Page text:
In 1982, George L. Kelling and James Q. Wilson published an article in The Atlantic which received considerable attention both in and outside the policing world: “Broken Windows: The Police and Neighborhood Safety.” iii It began by describing a New Jersey initiative named the “Safe and Clean Neighborhoods Program” which was designed “to improve the quality of community life in twenty-eight cities.”iv Part of the budget was allocated to getting police officers out of their patrol cars and walking the beats. Foot patrols were seen as a panacea to cut crime. However, many police remained skeptical, as it reduced their mobility, made it difficult to respond to citizen calls, and undermined headquarters’ control over the officers on patrol. The officers themselves disliked foot patrols because it exposed them to elements, made “good pinches” more difficult, and made their beats harder to work.v Five years into the program, the Police Foundation in Washington, D.C. published their findings as to the efficacy of its local foot-patrol project. It concluded that foot patrolling had no effect on the crime rate, but that the residents felt reassured by the presence of police power. The report also concluded that as a result of walking the beats, the officers had better morale, higher job satisfaction and were more favorably viewed by the neighborhood residents. In fact, what law enforcement was peddling was not law and order but the illusion of order, as not only had crime not gone down, but had increased in some cases.vi
The target of this quality-of-life beat policing was not necessarily the hardened criminal but the “disreputable, disorderly, unpredictable people” such as panhandlers, alcoholics, drug addicts, rowdy teenagers, prostitutes, loiterers, and the mentally ill.vii Community policing was the perfect tool for inner-city communities fighting for the quality of life in their neighborhoods against the backdrop of the Wars on Drugs and Crime in the 1980s and 1990s. Dr. Kelling, a criminal justice scholar and co-author of The Atlantic article wrote:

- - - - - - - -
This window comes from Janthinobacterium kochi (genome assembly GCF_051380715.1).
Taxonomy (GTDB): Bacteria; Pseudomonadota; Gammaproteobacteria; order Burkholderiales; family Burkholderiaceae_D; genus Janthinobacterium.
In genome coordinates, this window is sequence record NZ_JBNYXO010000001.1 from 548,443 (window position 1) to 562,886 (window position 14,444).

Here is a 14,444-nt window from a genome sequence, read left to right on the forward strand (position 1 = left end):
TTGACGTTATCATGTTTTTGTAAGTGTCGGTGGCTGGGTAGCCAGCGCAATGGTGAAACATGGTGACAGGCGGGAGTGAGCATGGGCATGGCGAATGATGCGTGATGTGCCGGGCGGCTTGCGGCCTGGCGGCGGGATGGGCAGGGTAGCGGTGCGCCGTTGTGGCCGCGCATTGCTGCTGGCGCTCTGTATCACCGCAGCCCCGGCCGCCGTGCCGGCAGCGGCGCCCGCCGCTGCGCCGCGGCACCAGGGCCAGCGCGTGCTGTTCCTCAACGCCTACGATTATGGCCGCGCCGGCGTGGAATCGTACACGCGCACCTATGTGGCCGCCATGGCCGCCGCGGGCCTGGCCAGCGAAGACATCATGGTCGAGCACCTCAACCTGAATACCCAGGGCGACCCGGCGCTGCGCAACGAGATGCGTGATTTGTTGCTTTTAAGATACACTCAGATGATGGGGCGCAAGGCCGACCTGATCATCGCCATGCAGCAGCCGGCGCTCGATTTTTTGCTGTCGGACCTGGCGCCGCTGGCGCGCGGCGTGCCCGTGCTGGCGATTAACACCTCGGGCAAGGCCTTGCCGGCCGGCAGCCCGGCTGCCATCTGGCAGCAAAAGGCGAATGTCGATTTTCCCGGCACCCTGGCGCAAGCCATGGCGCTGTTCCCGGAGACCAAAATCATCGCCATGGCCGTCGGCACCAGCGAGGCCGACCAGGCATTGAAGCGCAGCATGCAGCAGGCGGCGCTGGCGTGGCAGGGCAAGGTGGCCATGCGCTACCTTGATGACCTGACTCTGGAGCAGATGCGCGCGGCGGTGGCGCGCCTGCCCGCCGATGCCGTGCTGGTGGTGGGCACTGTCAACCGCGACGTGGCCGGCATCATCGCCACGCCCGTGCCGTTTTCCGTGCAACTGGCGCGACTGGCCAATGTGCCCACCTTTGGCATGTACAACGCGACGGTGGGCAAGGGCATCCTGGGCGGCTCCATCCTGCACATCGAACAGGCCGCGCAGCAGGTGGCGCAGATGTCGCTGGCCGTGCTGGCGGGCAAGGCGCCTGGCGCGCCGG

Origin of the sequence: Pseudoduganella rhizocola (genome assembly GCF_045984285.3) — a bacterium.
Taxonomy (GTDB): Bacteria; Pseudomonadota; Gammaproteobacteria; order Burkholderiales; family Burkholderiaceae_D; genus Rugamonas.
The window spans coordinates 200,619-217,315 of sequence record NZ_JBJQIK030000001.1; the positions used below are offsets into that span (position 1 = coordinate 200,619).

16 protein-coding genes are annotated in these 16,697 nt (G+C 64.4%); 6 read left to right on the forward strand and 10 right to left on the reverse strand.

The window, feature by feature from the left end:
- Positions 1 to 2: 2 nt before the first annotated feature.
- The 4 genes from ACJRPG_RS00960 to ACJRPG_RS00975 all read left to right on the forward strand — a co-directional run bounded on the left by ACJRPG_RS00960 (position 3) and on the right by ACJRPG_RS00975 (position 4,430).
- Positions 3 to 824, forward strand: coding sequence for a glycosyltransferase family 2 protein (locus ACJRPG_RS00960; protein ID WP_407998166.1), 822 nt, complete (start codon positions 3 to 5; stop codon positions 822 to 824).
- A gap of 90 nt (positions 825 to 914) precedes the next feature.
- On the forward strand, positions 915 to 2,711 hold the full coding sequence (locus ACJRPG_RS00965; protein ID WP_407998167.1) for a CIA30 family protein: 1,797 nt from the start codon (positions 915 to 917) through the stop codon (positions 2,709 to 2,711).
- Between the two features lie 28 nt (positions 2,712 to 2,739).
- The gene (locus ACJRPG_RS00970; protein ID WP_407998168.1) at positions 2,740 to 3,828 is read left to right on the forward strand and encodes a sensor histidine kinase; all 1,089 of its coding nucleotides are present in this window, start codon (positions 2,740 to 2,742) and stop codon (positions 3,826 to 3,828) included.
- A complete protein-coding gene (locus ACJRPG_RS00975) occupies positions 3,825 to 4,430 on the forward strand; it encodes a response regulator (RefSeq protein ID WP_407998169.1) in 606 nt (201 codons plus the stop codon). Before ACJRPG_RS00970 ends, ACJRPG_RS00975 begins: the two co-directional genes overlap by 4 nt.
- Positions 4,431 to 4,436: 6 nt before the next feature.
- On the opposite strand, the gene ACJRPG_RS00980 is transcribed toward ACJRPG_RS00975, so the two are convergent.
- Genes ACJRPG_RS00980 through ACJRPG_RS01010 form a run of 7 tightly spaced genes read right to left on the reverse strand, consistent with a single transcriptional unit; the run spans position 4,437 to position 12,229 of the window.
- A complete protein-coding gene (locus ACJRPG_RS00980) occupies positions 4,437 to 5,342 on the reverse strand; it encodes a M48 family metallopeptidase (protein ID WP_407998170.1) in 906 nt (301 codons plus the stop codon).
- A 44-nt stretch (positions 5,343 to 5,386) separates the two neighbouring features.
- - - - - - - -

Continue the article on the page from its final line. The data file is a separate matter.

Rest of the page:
Citizens intuitively understand …that the goal of restoring order is neither repression of the powerless nor mere social “tidiness” rather, citizens seek to improve the quality of life in neighborhoods. Most importantly they have long known that…disorder is either a precursor to or accompanies serious crime.viii
For Kelling, the community which does not keep order will succumb to an eventual “criminal invasion.”ix In an interview on NPR’s “The Hidden Brain” podcast Kelling explained:
Once you begin to deal with the small problems in neighborhoods, you begin to empower those neighborhoods. People claim their public spaces, and store owners extend their concern to what happens on the streets. Communities get strengthened once order is restored or maintained and it is that dynamic that helps prevent crime.x
I believe that deconstructing the notion of disorder is important because its range of application to the public city is vast. Stop-and-frisk policies, police/community relations, petty and violent crime, and inner-city policing are essentially defined by varying degrees of disorder. Cultural stereotypes define how we see disorder and how we categorize and behave towards members of marginalized groups.xi Kelling recognizes the complexity of its enforcement: